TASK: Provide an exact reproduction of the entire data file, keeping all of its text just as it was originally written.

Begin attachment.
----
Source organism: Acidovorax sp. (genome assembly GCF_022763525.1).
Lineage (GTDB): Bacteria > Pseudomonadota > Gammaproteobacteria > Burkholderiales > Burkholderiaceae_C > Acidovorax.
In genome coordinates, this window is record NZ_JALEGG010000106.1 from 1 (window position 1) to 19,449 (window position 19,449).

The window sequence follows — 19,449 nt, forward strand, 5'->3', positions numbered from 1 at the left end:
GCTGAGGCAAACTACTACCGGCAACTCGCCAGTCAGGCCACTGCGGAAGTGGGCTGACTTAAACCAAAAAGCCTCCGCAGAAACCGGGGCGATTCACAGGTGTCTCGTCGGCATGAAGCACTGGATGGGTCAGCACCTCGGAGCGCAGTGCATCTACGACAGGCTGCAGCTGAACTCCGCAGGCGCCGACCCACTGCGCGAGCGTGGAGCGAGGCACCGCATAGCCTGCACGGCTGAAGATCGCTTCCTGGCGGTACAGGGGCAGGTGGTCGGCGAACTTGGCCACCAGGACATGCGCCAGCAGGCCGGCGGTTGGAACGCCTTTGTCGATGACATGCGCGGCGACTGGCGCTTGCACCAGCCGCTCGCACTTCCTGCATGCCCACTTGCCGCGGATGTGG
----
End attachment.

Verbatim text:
Source organism: Acidovorax sp. (genome assembly GCF_022763525.1).
Lineage (GTDB): Bacteria > Pseudomonadota > Gammaproteobacteria > Burkholderiales > Burkholderiaceae_C > Acidovorax.
In genome coordinates, this window is record NZ_JALEGG010000106.1 from 1 (window position 1) to 19,449 (window position 19,449).

The window sequence follows — 19,449 nt, forward strand, 5'->3', positions numbered from 1 at the left end:
GCTGAGGCAAACTACTACCGGCAACTCGCCAGTCAGGCCACTGCGGAAGTGGGCTGACTTAAACCAAAAAGCCTCCGCAGAAACCGGGGCGATTCACAGGTGTCTCGTCGGCATGAAGCACTGGATGGGTCAGCACCTCGGAGCGCAGTGCATCTACGACAGGCTGCAGCTGAACTCCGCAGGCGCCGACCCACTGCGCGAGCGTGGAGCGAGGCACCGCATAGCCTGCACGGCTGAAGATCGCTTCCTGGCGGTACAGGGGCAGGTGGTCGGCGAACTTGGCCACCAGGACATGCGCCAGCAGGCCGGCGGTTGGAACGCCTTTGTCGATGACATGCGCGGCGACTGGCGCTTGCACCAGCCGCTCGCACTTCCTGCATGCCCACTTGCCGCGGATGTGG